As per the Bohr’s theory, the electrons cannot occupy arbitrary positions in the atomic space surrounding the nucleus but only exist in predefined discrete levels. Now consider what happens when two or more atoms come closer and each has their discrete energy levels. Since the electromagnetic forces will come into play as the distance between the atoms decreases, the energy levels will get affected by this mutual interaction.
As the inter atomic distance goes on decreasing, the influence of these forces increases and the net result is that instead of discrete energy levels, we now have a narrow range of energy band corresponding to each energy level, and these bands are known as energy bands.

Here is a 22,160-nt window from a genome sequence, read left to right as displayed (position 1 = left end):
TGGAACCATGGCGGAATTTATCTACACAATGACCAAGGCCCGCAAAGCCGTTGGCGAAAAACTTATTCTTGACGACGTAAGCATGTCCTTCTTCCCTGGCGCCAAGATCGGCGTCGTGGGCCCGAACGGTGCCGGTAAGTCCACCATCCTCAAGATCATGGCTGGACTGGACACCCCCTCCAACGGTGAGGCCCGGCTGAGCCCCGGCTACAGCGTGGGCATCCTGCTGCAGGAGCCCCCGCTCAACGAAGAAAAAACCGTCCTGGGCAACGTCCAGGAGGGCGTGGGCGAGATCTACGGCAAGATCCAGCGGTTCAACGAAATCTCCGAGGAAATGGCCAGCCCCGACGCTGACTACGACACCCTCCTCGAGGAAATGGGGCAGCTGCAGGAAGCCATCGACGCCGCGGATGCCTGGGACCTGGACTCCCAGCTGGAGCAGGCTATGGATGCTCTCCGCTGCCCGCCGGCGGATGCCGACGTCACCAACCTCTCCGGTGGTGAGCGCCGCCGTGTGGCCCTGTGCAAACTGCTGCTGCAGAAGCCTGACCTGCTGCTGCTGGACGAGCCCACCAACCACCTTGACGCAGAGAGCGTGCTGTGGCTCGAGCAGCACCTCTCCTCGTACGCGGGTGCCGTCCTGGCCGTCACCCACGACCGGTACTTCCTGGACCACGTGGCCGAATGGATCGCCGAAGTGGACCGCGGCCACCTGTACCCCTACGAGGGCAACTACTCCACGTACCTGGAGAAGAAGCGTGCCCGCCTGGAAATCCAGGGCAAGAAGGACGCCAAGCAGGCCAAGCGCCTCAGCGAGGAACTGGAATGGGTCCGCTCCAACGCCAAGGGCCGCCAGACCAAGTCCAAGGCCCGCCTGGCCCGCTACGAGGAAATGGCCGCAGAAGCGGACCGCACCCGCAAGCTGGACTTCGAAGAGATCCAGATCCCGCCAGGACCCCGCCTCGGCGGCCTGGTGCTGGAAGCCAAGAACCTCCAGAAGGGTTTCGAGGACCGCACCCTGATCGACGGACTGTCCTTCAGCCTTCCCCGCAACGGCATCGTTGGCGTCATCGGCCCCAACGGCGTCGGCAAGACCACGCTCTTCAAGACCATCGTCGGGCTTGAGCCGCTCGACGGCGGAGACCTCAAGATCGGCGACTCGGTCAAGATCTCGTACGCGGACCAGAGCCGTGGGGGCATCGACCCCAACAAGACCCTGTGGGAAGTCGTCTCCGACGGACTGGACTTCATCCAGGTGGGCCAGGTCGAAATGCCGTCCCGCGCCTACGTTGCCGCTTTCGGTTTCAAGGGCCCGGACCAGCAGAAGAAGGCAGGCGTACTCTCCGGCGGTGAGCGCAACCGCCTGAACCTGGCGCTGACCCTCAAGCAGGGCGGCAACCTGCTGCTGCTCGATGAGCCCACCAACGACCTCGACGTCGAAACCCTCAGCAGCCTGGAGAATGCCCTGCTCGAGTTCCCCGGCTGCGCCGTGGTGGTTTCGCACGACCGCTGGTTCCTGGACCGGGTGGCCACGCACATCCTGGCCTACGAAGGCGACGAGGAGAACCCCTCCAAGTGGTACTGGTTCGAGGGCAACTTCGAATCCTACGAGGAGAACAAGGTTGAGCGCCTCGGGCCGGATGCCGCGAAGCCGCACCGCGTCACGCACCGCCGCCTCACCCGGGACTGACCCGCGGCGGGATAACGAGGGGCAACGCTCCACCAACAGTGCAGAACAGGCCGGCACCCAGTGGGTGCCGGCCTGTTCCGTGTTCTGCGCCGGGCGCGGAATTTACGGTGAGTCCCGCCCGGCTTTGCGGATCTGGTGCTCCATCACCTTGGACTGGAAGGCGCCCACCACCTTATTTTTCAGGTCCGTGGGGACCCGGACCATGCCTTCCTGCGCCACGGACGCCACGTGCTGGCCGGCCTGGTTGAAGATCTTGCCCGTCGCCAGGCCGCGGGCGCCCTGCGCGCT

If you find this concept a bit confusing, just refer to the diagram shown here which clearly shows the energy levels labeled as K, L and M on the left hand side of the diagram, whilst the right hand side shows the energy bands corresponding to these energy levels; the inter atomic distance being shows on the X-axis on the left hand side. You will also notice that the M level band is broader than the inner band and so on. This is obviously due to the fact that as the atoms start to come closer, the valence level gets affected first due to mutual repulsion between electrons of both atoms, while the inner levels are affected to a relatively lesser degree. Hence the variation in the outermost levels is more than the inner levels, hence the explanation for this observation. In case you are not fully familiar with the energy levels K, L, M etc just refer to the article on energy shells.